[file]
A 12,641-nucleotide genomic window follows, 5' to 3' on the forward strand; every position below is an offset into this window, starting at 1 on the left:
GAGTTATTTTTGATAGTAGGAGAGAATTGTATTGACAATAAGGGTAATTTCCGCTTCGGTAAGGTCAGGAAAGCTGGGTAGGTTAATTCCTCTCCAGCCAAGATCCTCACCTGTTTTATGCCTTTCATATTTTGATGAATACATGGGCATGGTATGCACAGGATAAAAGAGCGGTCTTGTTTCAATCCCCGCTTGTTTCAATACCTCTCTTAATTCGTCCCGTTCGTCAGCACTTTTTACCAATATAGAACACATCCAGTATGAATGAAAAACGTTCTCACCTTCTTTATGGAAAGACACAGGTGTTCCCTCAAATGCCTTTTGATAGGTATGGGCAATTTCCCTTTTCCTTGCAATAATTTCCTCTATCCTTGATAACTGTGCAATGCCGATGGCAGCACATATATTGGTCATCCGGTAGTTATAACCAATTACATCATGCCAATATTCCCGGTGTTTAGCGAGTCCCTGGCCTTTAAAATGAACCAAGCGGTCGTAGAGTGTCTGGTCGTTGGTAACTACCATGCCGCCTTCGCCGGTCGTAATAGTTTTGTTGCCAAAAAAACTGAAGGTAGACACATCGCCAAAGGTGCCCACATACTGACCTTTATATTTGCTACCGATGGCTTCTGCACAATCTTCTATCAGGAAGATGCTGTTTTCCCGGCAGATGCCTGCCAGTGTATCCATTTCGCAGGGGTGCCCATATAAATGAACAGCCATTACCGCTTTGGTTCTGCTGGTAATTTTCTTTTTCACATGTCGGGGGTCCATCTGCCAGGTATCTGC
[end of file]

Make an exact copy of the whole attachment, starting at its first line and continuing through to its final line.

A 12,641-nucleotide genomic window follows, 5' to 3' on the forward strand; every position below is an offset into this window, starting at 1 on the left:
GAGTTATTTTTGATAGTAGGAGAGAATTGTATTGACAATAAGGGTAATTTCCGCTTCGGTAAGGTCAGGAAAGCTGGGTAGGTTAATTCCTCTCCAGCCAAGATCCTCACCTGTTTTATGCCTTTCATATTTTGATGAATACATGGGCATGGTATGCACAGGATAAAAGAGCGGTCTTGTTTCAATCCCCGCTTGTTTCAATACCTCTCTTAATTCGTCCCGTTCGTCAGCACTTTTTACCAATATAGAACACATCCAGTATGAATGAAAAACGTTCTCACCTTCTTTATGGAAAGACACAGGTGTTCCCTCAAATGCCTTTTGATAGGTATGGGCAATTTCCCTTTTCCTTGCAATAATTTCCTCTATCCTTGATAACTGTGCAATGCCGATGGCAGCACATATATTGGTCATCCGGTAGTTATAACCAATTACATCATGCCAATATTCCCGGTGTTTAGCGAGTCCCTGGCCTTTAAAATGAACCAAGCGGTCGTAGAGTGTCTGGTCGTTGGTAACTACCATGCCGCCTTCGCCGGTCGTAATAGTTTTGTTGCCAAAAAAACTGAAGGTAGACACATCGCCAAAGGTGCCCACATACTGACCTTTATATTTGCTACCGATGGCTTCTGCACAATCTTCTATCAGGAAGATGCTGTTTTCCCGGCAGATGCCTGCCAGTGTATCCATTTCGCAGGGGTGCCCATATAAATGAACAGCCATTACCGCTTTGGTTCTGCTGGTAATTTTCTTTTTCACATGTCGGGGGTCCATCTGCCAGGTATCTGC